Chris Ofili Brings Night, Day and a Whole Lot More to The New Museum
My love/be-disappointed-with relationship with the New Museum has been well documented: basically, the space is fantastic, I think, and they often do have terrific, vibrant shows, but it can seem small, and when the main exhibition's weak or sparse you feel like you've spent $16 for, like, 10 minutes of art. Anyway, the New Museum's big holiday-season show this year is Chris Ofili: Night and Day, which fills the three main galleries with work from throughout the Turner Prize-winning artist's career, and it kind of hits both ends of my Opinion Spectrum® equally. Let me explain…
Chris Ofili: Night and Day
The works I liked the most at Night and Day, by far, were Ofili's earlier stuff, especially the so-called elephant dung paintings for which he became briefly notorious in the mid-1990s. Just as a reminder: Ofili's painting, The Holy Virgin Mary (above), which incorporated cut up photographs of naked bodies, hundreds of tiny pins, and, yes, petrified chunks and smears of elephant dung, was included in a group show at the Brooklyn Museum, and just about everyone–Mayor Giuliani, the Jewish Orthodox Union, the Catholic League, and, of course, the tabloids–was in an uproar for a variety of reasons that seem kind of baffling when you look at the piece today, hanging in the second floor gallery here. You might not like it, but it's hard to believe that less than 15 years ago (and in Brooklyn, no less!) it caused such a scandal, provoking front-page headlines and threats of vandalism and violence. I do like it, quite a bit, as well as the dozen or so other pieces in this room. The whole series is just conceptually full–as in, it seems to actually have something to say–and beautifully executed. Really a treat.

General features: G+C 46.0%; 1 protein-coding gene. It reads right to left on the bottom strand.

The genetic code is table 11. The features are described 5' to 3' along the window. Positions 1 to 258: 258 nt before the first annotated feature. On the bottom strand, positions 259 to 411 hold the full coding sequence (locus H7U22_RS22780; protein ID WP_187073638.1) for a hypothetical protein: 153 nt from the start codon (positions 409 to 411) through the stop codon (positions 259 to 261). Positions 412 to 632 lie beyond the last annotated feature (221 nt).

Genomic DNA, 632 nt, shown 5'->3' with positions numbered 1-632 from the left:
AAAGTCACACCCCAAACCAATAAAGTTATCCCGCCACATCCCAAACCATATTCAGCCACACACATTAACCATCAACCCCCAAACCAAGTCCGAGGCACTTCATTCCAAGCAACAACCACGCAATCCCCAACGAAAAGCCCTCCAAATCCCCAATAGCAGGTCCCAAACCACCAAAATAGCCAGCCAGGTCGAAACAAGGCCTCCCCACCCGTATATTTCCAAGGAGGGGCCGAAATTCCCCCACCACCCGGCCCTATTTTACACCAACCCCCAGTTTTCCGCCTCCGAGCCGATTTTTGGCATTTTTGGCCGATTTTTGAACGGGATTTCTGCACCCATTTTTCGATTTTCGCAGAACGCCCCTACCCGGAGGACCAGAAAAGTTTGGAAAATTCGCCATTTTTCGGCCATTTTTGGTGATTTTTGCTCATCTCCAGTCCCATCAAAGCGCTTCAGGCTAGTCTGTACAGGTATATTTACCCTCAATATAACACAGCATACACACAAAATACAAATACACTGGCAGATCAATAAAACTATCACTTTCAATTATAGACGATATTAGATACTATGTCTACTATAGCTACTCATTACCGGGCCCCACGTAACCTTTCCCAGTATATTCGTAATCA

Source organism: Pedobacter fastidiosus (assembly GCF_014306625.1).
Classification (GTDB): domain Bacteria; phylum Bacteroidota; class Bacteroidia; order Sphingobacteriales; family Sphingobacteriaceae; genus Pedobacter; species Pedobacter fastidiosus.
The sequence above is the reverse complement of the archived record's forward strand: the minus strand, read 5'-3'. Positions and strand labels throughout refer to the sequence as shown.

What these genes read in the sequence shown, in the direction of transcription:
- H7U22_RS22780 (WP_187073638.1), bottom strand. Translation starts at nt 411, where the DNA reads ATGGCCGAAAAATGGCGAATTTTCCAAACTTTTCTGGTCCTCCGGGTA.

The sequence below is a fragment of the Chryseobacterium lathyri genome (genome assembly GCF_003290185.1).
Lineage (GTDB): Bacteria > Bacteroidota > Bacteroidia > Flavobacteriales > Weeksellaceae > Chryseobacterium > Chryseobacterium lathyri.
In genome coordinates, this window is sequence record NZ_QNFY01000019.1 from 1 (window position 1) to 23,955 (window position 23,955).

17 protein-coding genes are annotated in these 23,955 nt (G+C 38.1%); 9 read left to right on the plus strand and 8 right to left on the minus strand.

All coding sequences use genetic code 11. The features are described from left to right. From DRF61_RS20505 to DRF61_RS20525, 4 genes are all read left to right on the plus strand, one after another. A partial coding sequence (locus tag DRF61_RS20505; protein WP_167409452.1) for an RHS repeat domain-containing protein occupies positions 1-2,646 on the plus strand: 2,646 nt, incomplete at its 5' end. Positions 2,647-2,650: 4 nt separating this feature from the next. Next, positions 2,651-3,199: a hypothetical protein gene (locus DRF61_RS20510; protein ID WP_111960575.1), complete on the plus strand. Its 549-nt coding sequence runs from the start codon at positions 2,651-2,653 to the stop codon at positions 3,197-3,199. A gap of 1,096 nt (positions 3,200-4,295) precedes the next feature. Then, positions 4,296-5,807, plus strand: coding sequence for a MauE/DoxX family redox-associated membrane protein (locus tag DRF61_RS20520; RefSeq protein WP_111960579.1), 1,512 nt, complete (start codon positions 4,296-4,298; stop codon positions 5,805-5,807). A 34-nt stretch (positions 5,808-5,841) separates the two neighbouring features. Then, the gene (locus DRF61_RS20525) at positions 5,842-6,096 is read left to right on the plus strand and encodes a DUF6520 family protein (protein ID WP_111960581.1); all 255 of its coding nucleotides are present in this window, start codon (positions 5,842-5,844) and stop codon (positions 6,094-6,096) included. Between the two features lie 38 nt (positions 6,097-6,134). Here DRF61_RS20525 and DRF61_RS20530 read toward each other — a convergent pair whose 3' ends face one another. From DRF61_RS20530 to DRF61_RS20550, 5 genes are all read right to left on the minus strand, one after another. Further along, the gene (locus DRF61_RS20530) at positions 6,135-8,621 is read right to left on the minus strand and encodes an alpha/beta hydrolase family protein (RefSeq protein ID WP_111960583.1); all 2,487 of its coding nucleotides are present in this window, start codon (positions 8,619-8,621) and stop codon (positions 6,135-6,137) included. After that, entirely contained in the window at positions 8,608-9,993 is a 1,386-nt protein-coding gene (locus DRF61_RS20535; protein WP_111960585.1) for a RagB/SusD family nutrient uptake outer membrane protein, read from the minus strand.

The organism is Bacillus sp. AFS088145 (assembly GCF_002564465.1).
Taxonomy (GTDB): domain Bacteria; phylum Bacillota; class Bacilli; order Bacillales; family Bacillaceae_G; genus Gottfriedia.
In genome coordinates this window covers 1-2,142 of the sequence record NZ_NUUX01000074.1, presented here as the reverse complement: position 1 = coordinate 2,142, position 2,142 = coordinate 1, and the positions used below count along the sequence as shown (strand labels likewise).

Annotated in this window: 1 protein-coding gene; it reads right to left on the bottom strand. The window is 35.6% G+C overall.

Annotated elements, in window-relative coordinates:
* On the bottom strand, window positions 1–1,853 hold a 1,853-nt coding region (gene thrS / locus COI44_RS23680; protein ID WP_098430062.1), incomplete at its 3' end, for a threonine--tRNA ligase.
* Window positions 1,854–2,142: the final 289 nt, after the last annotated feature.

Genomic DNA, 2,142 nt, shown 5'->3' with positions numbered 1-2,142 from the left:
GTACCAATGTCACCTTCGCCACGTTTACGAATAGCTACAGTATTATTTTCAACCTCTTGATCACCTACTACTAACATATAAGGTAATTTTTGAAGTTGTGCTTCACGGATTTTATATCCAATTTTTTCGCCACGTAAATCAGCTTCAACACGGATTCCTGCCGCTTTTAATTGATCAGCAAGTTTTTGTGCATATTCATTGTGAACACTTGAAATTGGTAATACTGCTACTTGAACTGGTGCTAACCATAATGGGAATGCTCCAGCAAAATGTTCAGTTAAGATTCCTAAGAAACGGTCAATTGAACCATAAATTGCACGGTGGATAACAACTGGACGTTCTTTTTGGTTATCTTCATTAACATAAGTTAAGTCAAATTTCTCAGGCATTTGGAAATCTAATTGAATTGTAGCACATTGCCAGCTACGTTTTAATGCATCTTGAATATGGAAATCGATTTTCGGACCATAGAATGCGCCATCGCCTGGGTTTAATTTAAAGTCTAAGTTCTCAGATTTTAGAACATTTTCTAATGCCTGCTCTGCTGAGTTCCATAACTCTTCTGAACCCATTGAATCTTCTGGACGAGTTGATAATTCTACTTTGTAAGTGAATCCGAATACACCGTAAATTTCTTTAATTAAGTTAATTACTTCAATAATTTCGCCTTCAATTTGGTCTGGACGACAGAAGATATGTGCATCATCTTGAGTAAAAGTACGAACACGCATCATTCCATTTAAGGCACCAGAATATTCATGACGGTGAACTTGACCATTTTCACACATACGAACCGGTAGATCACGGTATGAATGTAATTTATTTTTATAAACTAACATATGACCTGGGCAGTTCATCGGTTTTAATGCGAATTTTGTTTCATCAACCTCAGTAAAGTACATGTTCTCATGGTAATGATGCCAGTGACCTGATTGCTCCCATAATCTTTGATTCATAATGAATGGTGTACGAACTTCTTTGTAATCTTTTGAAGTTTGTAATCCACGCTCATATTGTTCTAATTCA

Chris Ofili at the New Museum
Also nice on the second floor is the long back wall covered in Ofili's small portraits, all big brush strokes and exaggerated features. And his riotous floral-esque "landscapes" also engage and satisfy. Don't miss the sculptural piece in the tiny gallery tucked away halfway up the staircase between the third and fourth floors, if only to chuckle at its amusingly literal title. It's the Ofili's art at either end of the stairs that didn't do it for me, for one because I couldn't really see any of the dark-blue on dark-blue paintings in the dimly lit room on three (the "Night" part of the exhibition's title), and didn't have the patience to figure out the angles that would reveal slivers of light on these large canvases; and for two because I just didn't care for the new palette and subject matter that made the installation on four–Ofili's most recent work–read like a dated travel advertisement. Oh well. In the end, though, the pleasures found on two outweigh the disappointments of three of four. And if you have any doubts, just go on Thursdays, where the New Museum suggests a minimum $2.50 admission.
More Information on the New Museum and Chris Ofili: Night and Day
Chris Ofili: Night and Day runs through January 25. The New Museum is located on Bowery between Stanton and Rivington. For more information about everything, see here.